The bitter and umami tastes were lost in the common ancestor of all penguins
Penguins love eating fish, but can’t taste them. A new study conducted by scientists in China and the U.S. reveals that penguins lost three of the five basic tastes more than 23 million years ago. The flightless birds have failed to regain them. Vertebrates possess five basic tastes: sweet, salty, bitter, sour, and the savory meaty taste called umami.
Some taste genes in penguins have turned into pseudogenes
A genetic study led by scientists at the University of Michigan suggests that penguins do not have the ability to taste sweet, bitter and umami. Jianzhi Zhang, the lead author of the study, said that the loss of umami taste was “perplexing” because penguins are fish eaters. Penguins love eating fish, so researchers initially believed that the birds need umami receptor genes. But they don’t have them.
Taste is important for survival in most animals, but they may not be important in the penguin. Zhang said they began studying the bird’s genetics after a colleague from a genomics institute in China sequenced genomes from emperor and Adelie penguins, but couldn’t find some of the taste genes. They sought Zhang’s help to determine whether the missing genes were a true evolutionary deletion or a result of incomplete sequencing.
In addition, researchers analyzed bird tissue samples (rockhopper, chinstrap, king penguins, and eight other non-penguin bird species). They further studied 14 other non-penguin bird species. They were surprised to find that all penguin species lacked receptor genes for sweet, bitter and umami tastes. In emperor and Adelie genomes, bitter and umami taste receptor genes have become “pseudo-genes,” that lack the ability to encode proteins.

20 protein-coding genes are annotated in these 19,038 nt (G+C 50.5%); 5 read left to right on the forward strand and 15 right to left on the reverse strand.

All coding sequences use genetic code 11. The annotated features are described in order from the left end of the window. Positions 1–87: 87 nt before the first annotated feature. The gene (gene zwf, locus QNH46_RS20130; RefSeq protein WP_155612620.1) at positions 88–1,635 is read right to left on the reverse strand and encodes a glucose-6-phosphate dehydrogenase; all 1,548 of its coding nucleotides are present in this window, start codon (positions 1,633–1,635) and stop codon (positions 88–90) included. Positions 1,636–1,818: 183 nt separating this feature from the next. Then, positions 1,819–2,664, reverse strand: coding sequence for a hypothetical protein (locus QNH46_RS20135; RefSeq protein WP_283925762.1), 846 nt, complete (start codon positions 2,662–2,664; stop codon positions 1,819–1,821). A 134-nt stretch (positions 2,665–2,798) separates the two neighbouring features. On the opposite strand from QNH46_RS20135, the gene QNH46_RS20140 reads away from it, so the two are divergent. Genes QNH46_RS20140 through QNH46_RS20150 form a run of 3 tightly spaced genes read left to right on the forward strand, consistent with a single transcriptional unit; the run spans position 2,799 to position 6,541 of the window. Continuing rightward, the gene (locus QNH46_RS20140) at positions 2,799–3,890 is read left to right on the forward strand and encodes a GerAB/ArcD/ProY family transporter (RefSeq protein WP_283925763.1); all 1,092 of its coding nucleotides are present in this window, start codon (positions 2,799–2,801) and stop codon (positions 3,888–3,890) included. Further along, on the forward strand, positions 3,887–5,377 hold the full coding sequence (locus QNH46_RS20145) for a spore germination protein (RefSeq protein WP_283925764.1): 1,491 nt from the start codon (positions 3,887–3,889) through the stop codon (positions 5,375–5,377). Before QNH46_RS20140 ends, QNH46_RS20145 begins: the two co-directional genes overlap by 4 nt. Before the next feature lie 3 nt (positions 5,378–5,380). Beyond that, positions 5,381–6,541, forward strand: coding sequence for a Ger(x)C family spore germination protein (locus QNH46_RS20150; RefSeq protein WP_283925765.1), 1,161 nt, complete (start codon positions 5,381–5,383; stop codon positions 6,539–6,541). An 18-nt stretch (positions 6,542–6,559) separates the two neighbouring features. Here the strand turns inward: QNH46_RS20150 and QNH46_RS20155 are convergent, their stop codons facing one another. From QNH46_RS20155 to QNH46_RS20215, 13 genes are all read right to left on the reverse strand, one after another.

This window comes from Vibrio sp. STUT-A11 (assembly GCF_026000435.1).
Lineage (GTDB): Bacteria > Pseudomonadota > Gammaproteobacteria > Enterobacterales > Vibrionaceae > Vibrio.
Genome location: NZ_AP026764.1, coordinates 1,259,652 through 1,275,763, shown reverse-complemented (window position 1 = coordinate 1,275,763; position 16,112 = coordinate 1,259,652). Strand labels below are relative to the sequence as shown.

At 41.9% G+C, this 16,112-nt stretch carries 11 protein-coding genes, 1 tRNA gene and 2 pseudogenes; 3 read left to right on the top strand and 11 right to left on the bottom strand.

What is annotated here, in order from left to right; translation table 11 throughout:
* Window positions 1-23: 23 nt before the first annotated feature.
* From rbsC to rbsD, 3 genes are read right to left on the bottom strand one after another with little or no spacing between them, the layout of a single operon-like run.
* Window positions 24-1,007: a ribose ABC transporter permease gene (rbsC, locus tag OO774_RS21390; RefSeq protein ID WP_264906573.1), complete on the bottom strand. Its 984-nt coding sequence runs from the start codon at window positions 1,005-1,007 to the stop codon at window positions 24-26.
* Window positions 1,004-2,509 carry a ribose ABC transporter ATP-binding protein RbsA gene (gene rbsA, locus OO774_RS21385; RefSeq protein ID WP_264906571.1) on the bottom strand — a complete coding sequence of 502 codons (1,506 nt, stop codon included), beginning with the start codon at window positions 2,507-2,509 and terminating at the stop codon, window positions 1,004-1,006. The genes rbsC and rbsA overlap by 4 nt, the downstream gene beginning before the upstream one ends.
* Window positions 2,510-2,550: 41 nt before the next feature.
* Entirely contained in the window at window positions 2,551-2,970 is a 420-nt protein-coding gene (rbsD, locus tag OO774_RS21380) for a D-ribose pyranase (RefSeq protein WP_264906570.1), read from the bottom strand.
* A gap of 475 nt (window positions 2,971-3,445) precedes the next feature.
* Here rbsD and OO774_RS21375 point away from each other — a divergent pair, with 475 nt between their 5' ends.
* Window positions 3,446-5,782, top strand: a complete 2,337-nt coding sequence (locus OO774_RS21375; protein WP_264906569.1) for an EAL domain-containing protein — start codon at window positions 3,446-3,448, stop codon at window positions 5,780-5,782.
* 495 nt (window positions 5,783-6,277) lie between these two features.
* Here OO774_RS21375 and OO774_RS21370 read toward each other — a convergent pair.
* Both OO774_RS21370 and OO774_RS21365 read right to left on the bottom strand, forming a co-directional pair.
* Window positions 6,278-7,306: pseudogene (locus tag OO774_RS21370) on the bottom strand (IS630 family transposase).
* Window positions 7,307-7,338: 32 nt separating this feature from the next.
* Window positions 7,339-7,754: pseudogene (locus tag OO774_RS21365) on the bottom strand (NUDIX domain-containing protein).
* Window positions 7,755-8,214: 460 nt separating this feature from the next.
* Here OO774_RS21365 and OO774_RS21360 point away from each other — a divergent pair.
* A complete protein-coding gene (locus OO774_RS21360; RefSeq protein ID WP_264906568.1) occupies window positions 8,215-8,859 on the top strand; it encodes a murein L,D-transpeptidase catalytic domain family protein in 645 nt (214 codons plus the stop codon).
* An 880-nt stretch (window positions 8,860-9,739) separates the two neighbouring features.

How penguins lost their taste receptor genes
The genomes of all non-penguin species had genes for the bitter and umami tastes. But, as expected, lacked receptor genes for the sweet taste. The results indicate that bitter and umami tastes were lost in the common ancestor of all penguins. And the receptor for the sweet taste was lost much earlier. Zhang suspects that the genes were lost during ancient climate cooling events in Antarctica, where penguins originated.
The cold Antarctica temperatures likely interfered with taste perception. Penguins originated about 60 million years ago after their separation from tubenose seabirds. Major penguin groups separated from each other about 23 million years ago. Zhang says the taste loss occurred during that 37-million-year span.
Findings of the study were published in the latest issue of the journal Current Biology.